The owner of a popular Parnell Street business fears that he will have to bolt his doors for good if the ‘Green Route’ envisaged for the street by Waterford City Council gets the green light.
In a detailed letter to Waterford City Council, Mark Deevy of Deevys Motor and Marine Accessories didn’t mince his words when outlining his concerns about the transport blueprint to free up the N25.
“What’s been proposed by Waterford City Council will, I believe, put the business that I have worked so hard all my life to build up, out of business,” according to Mr Deevy.
“The proposals put forward by Waterford City Council are flawed and will lead to job losses, businesses closing down and will further push the citizens of Waterford into doing their shopping elsewhere. How many more businesses will have to close down before action is taken by the city to ensure the growth of our city?”
In bullet points, the implications of pushing ahead with the existing Green Route proposal for the N25, in Mr Deevy’s view, include:
* the relocation of businesses to ‘out-of-town’ sites
* the possible damage caused to almost 80 protected city structures
* the limited benefit that the proposed bus lanes would bring to the city
* the inability of Waterford City Council to provide more parking for consumers
* the lack of evidence in the Council’s behalf to suggest that traffic congestion is hampering the quality of existing bus connections, and
* the necessity of installing four separate sets of traffic lights on a 100-metre stretch on the Cork Road, as envisaged in the proposal.
Speaking to The Munster Express, City Council Transport Chief Fergus Galvin said his office was now sifting through the public submissions on the Green Route, the deadline for which fell on November 24th.
“Some of the submissions have been positive towards the proposal, while others have suggested other options,” he said.
“We have to take all of these submissions and deal with them on their individual merits and that is the process we are now committed to.”
Added Mr Galvin: “We realise that we are working within the confines of an old city in terms of its Viking and Norman-designed layout, but that doesn’t mean that we can’t come up with some viable alternatives for faster and improved bus routes in the city.
“There are significant back-logs of traffic on our busiest routes at peak times and we believe that the Green Route proposals for both the N25 and the Dunmore Road would help to alleviate congestion…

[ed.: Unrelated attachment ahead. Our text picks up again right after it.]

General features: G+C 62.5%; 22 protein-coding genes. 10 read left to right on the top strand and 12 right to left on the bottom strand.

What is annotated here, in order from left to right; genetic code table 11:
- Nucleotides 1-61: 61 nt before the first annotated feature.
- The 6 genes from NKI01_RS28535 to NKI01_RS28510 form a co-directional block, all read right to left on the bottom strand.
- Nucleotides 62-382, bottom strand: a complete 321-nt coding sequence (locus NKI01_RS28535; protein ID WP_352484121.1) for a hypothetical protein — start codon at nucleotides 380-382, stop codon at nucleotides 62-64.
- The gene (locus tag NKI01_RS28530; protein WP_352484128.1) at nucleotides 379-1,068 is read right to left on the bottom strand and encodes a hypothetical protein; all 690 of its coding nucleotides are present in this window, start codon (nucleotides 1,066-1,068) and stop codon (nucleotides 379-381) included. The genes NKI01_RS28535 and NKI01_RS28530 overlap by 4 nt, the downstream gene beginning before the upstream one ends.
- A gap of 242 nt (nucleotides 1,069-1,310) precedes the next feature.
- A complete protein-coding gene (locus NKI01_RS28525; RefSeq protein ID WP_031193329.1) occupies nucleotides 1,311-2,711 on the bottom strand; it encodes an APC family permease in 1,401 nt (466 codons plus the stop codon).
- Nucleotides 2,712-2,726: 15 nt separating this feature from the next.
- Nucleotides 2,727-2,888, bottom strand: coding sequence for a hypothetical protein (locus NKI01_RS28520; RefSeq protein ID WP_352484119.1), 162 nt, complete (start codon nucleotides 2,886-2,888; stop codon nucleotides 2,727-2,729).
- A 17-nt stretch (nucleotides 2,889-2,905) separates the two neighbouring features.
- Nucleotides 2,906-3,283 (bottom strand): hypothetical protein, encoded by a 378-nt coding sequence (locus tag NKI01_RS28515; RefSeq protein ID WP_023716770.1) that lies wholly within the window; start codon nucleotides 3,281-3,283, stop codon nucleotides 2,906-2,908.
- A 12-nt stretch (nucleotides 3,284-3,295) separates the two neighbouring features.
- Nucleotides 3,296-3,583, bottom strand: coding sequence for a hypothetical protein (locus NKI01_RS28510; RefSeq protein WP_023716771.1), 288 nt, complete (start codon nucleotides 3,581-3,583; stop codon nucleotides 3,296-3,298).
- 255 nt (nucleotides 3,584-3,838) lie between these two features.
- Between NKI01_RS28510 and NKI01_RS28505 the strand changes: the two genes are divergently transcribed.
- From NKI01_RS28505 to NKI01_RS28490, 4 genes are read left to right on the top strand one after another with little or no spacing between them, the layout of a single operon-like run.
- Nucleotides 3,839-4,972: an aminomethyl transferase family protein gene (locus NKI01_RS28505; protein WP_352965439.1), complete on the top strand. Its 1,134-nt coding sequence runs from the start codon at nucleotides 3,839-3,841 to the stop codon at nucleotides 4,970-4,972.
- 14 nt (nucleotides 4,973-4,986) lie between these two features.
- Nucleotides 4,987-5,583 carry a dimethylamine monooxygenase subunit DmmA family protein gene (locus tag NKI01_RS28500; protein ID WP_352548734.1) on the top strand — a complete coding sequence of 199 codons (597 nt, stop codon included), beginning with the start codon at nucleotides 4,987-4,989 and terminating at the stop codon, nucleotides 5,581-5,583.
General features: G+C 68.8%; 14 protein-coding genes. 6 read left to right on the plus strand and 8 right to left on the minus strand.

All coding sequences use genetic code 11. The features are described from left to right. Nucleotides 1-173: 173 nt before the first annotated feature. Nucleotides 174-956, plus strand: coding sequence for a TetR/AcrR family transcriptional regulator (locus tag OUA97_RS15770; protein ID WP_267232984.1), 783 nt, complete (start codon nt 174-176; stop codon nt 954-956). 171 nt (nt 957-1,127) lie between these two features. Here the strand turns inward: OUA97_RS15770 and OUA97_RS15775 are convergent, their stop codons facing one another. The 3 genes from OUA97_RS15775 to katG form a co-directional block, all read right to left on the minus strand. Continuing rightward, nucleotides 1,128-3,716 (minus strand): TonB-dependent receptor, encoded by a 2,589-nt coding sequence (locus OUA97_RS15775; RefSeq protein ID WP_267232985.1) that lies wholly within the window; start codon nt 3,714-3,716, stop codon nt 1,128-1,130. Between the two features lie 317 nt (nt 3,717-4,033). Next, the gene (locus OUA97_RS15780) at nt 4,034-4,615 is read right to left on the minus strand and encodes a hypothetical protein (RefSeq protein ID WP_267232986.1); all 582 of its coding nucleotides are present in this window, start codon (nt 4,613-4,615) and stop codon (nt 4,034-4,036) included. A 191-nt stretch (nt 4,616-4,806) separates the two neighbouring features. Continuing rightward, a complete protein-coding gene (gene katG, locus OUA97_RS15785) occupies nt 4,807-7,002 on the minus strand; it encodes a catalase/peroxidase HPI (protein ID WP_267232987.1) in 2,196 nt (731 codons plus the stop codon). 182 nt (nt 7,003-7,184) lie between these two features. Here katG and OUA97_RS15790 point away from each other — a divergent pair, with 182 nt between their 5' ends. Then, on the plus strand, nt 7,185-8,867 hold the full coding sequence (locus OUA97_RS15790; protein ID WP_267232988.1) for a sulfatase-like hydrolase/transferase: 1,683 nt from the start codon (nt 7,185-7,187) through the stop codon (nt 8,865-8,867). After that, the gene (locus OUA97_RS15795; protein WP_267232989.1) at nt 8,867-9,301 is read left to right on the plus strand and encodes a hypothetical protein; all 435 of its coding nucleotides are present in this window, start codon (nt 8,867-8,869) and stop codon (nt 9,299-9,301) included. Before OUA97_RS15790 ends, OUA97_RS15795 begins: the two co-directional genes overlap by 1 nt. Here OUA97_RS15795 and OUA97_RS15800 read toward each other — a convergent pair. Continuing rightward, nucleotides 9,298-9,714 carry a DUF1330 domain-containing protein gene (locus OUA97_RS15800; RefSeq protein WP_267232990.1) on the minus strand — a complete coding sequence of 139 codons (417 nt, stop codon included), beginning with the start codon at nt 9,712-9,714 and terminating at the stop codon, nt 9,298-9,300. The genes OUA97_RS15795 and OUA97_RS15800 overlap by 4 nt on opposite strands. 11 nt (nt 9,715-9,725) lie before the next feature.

“It should be noted that the opening of the city bypass in late 2009 will lead to a considerable reduction in the levels of HGV traffic moving through the city centre, for example, so other developments will also help to reduce the flow of traffic.”
A group of 28 business people and residents from Parnell Street signed a letter addressed to City Hall which called for “practical implementations” to ease the traffic back-log in the area.
There’s a palpable fear among the signatories that the City Council might be in the process of implementing a proposal that traders and residents appear universally opposed to.
In response to this sentiment Mr Galvin said: “It is not our intention to negatively impact upon businesses in the city centre…at the end of the day, the ultimate decision on all of this will rest with City Councillors.”
The worries of local businesses, first highlighted in our April 18th edition, were also expressed by John Murphy of Barry Murphy Auctioneers.
In his own letter to the City Council, dated November 21st, Mr Murphy wrote: “The cost to freeholders and leaseholders on Parnell Street will be significant if this plan goes ahead.
“The lack of parking on Parnell Street will lead to it becoming a less attractive place for a business to be located. In turn, the rent achievable for premises in this area will fall if Parnell Street is turned into a three-lane highway.”
He added: I feel the plan to introduce one extra lane of traffic on Parnell Street and the Mall is poorly thought out and does not take into account the people who live, work and attend school or college in the area…
“The removal of all parking from Parnell Street on the city side will undoubtedly have a negative affect on business, which will almost certainly lead to businesses along the street relocating to the suburbs. This is in turn will create more car travel rather than less.”
Mark Deevy presented what would could describe as ‘the nightmare scenario’ to City Hall in his detailed submission: “Soon there will be no business left in the city centre and that the public will not require the bus service as there will be nothing left to attract them into the city centre.
“Furthermore, this trend will have a devastating effect on the rental values, property values and the take-up of much needed new business entering the city.”